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Illustration by award winning watercolorist Thom Glace. Visit his website . . .

It’s subtle, but grass types, age and color, indicate where bass congregate. It’s all about oxygen

By Skip Clement

It is hard to beat fly fishing for largemouth bass [Micropterus salmoides] for the apparent reason they are aggressive predators and, comparatively, easily provoked.

They are ‘natively’ found in freshwater waters of eastern and central United States, southeastern Canada, and northern Mexico, and widely introduced worldwide.

In many of their current locations, largemouth bass are considered an invasive species

For example, they have been devastating juvenile Atlantic salmon in specific rivers of eastern Canada.

The largemouth bass is the largest of the black bass – a predatory freshwater gamefish from the sunfish family of Centrarchidae. Its maximum recorded overall length is almost 30-inches and a maximum unofficial weight an ounce over 25-pounds.

In the largemouth bass species, the female is larger than the male, which is called dimorphism. The average lifespan in the wild is ten to 16 years.

Thadeus hits the winners circle. “Casting deep into the thin mats made a big difference.”

Over the years, it’s become clear that guides have local knowledge, and if catching is on your mind, hiring one through a reference or the local fly shop will substantially improve your fly fishing life. In many cases, it will be the proprietor or one of the staff who guides.

But in the case of largemouth bass, I’ve learned that if you can, hire a guide who is also a tournament angler. There is nothing like money as a stimulator. My friend of several years in the Miami/Ft. Lauderdale area guided and mentored me on catching largemouth bass. He was an intense observer- seeing things no one else could. Like grass types [best/worst oxygen producers], grass color [again, oxygen], vegetation patterns, and types. It took me years to pick up on even a little of it.

“I always want to seek out the cleanest and greenest grass I can find,” he says. “The vibrant-looking grass is healthier and produces more oxygen which is crucial in the summer months. It also helps to keep fish cool, which is part of what makes mats so great. They provide a little more warmth for bass early and late in the year and help them cool down in the summer; no other type of cover can do that.” — Brandon Palaniuk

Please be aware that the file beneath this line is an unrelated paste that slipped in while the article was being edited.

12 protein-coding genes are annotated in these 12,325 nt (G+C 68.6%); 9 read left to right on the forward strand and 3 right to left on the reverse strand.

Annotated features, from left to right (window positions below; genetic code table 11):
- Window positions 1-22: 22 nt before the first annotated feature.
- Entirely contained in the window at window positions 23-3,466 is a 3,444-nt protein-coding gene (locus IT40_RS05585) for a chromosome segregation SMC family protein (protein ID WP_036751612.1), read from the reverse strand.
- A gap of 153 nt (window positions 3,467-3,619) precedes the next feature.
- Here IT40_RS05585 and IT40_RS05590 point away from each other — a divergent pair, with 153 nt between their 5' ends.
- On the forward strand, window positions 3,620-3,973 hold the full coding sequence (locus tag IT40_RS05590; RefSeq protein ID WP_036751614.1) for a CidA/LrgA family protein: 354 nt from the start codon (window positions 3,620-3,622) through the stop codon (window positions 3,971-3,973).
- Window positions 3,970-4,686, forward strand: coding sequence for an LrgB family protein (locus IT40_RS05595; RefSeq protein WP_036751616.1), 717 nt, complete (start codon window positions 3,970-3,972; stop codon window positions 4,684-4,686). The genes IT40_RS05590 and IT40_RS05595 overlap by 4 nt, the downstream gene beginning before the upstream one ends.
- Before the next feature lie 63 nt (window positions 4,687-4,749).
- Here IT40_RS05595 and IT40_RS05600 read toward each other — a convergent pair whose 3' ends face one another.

Habitat and diet have profound impact on largemouth bass appearance. This largemouth is from the famous Susquehanna River in Pennsylvania.

Thadeus  always knows when to switch to topwater, mid water, gurglers, stimulators, frogs, bait, erratic retrieve, slow retrieve . . .

When I first met Thadeus Ragan, he was new to bassin’ tournaments, but he was a veteran bass angler, a successful male model male model with a parade of female admirers.

He fished the lesser circuits at first, then moved up to the ‘bigs,’ placing in the top three in several events – earning more and more of the prize booty and getting all important industry recognition which meant endorsements and paid appearances.

In a competitive situation, casting farther than other anglers reaches  unpressured fish . . . way in the back of the summer’s ‘grass mats.’

Thadeus’ attire, Suburban tow vehicle, and skiff outshouted anything you’d see in Times Square, New York, on New Year’s Eve, but wherever we went fishing, he was a star and autograph worthy.

Thadeus’ short list:

  1. Don’t lift the rod when setting the hook.
  2. In the summer months, hit the water at dawn and twilight.
  3. Don’t be afraid to slow dance – let the bass pérouse by stopping your retrieve.
  4. Big noisey flies after dark.
  5. Worms.
  6. Keep tension on below surface flies.
  7. Use full sinking line if in deeper water.

Contact Thadeus Ragan . . .

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